An RRSP or a TFSA? How to Find the Best Savings Account For You
The right savings account sets you up for future financial success.
An RRSP or a TFSA? This is the time of year when that question pops up. It seems like every time you walk by a bank or log on to online banking, you find ads about making a registered retirement savings plan (RRSP) contribution before the March 1st deadline or making your 2017 tax-free savings account (TFSA) contribution.
While it would be nice to maximize a contribution to both a TFSA and an RRSP, most of us don’t have the ability to do so, which brings us back to your original question: “Which is a smarter strategy?”
Before we can answer that, we need to look at how each account works.
What’s an RRSP?
With an RRSP, you can contribute 18 percent of your salary each year up to an annual limit (the 2016 limit is $25,370). The short-term benefit with an RRSP is that you get a tax deduction for making a contribution. The long-term benefit is that your money grows tax-free while it remains in an RRSP.
The drawback is that when you withdraw funds from your plan, the money is added to your annual income and taxed. Also, after the age of 71, you will have to withdraw a certain percentage each year, even if you don’t need the money. Lastly, once you take money out of your RRSP, you can’t recontribute to it.
What’s a TFSA?
With a TFSA, you can contribute up to $5,500 each year. Unlike an RRSP, though, this contribution is not tax deductible. However, your money grows tax-free while it remains in a TFSA.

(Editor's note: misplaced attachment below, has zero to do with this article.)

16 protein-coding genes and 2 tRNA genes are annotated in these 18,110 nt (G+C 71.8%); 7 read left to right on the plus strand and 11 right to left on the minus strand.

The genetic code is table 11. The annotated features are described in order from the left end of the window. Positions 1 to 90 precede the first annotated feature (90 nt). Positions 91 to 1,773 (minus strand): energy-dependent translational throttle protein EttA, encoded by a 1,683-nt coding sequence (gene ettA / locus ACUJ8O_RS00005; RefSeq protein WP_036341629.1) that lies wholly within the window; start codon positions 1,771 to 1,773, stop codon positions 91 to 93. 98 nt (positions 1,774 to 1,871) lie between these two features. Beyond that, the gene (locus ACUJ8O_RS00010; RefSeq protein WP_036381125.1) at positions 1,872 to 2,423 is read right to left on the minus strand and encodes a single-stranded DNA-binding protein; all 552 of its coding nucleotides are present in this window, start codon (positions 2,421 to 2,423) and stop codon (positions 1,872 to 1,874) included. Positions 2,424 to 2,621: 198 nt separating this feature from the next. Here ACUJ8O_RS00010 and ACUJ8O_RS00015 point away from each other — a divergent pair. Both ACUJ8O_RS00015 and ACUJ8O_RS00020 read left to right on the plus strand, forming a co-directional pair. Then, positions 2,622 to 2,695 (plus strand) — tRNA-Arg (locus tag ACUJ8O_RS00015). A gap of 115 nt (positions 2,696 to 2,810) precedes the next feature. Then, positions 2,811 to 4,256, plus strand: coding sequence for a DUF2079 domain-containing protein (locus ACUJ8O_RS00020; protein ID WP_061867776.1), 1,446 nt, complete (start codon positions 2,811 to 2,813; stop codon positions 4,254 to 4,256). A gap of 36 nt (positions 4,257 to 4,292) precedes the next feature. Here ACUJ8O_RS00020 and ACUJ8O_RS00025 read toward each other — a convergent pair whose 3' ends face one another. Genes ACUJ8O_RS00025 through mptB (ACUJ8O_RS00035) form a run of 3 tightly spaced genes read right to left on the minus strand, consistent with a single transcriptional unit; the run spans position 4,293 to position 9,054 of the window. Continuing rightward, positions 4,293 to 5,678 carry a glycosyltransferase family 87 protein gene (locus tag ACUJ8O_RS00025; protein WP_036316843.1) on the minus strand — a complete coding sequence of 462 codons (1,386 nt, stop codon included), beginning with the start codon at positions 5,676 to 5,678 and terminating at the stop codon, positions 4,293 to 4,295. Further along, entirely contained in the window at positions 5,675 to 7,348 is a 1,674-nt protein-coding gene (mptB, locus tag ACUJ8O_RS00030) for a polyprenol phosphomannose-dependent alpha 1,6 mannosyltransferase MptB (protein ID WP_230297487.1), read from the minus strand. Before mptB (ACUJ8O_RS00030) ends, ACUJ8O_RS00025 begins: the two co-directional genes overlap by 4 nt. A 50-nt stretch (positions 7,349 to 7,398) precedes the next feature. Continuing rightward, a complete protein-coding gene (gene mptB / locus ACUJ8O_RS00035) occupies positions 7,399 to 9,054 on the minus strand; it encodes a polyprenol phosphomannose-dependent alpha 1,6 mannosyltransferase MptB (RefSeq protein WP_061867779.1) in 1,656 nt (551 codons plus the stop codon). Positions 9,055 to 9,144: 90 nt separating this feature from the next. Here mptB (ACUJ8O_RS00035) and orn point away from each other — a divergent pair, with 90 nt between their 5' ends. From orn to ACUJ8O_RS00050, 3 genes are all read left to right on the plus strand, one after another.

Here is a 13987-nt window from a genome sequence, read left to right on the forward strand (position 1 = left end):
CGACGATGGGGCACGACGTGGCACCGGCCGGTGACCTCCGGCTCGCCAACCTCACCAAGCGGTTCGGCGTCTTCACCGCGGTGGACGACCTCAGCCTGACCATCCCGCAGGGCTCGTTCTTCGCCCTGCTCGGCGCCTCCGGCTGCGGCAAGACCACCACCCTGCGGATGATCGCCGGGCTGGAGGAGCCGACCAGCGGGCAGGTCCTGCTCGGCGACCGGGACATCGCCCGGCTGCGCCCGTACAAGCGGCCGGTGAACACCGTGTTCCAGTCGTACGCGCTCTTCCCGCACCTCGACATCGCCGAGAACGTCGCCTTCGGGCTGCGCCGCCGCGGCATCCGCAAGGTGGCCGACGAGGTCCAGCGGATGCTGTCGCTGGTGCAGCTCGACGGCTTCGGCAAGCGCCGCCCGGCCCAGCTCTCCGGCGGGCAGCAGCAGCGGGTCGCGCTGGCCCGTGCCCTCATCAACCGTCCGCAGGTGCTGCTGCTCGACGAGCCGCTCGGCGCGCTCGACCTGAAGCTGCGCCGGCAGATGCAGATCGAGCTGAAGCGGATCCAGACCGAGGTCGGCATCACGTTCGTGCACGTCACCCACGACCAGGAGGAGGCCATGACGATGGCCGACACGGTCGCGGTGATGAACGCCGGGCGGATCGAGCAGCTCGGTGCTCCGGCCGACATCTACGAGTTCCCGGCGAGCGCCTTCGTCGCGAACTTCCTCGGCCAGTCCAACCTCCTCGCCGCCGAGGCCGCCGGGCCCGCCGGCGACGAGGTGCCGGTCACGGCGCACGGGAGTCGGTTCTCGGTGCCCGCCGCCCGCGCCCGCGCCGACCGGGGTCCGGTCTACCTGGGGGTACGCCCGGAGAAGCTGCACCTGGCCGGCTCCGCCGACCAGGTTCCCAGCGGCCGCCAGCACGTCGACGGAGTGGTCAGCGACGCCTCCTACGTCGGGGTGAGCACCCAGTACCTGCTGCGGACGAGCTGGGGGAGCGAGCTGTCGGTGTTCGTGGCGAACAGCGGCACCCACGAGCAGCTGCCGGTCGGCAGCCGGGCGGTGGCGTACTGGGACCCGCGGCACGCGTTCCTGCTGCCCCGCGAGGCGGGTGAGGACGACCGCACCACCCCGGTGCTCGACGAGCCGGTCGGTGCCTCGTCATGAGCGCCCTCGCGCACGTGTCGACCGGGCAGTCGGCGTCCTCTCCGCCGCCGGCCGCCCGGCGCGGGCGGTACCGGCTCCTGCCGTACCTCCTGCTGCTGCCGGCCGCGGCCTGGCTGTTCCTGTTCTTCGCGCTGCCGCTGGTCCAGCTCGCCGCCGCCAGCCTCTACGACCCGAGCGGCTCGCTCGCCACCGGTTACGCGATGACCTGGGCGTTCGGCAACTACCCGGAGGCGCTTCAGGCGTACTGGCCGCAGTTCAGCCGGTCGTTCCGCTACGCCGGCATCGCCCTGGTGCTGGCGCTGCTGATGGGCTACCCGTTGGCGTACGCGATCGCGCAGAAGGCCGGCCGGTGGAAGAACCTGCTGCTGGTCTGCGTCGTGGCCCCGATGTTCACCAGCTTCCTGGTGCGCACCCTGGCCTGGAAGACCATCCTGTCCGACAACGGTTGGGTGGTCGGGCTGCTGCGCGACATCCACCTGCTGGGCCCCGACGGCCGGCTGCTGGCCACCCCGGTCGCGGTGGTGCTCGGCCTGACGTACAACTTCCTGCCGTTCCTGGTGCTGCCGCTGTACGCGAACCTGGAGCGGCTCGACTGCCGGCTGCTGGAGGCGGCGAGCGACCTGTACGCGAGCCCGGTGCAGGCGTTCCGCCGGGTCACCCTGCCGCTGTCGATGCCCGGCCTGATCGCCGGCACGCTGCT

When it comes to withdrawals, a TFSA is much more flexible than an RRSP: Withdrawals from a TFSA are tax-free, you aren’t required to withdraw from a TFSA if you don’t need to, and you’re able to recontribute any TFSA withdrawals during the next calendar year.
So, to go back to your original question, should you contribute to a TFSA or an RRSP? While the answer depends on each person’s unique circumstances, there are some general guidelines you can follow.
The Best Savings Account For You
If you think you’ll need the money in the next couple of years for a car purchase, a home renovation, an emergency fund or a family vacation, a TFSA is the better option because of its greater withdrawal flexibility.
An RRSP is the better choice if you are in a higher tax bracket now but expect to be in a lower one in retirement. The math behind this is that you’ll get a nice tax refund for contributing at a higher tax rate today while paying at a lower tax rate when you withdraw funds during retirement.
If you don’t think your tax rate will change in retirement, a TFSA may be the better choice. The rationale is that the tax refund you would get from an RRSP contribution today would be identical to the tax you would have to pay on withdrawal in retirement. Noting this equivalence, a TFSA may be more attractive given the fewer rules regarding withdrawals.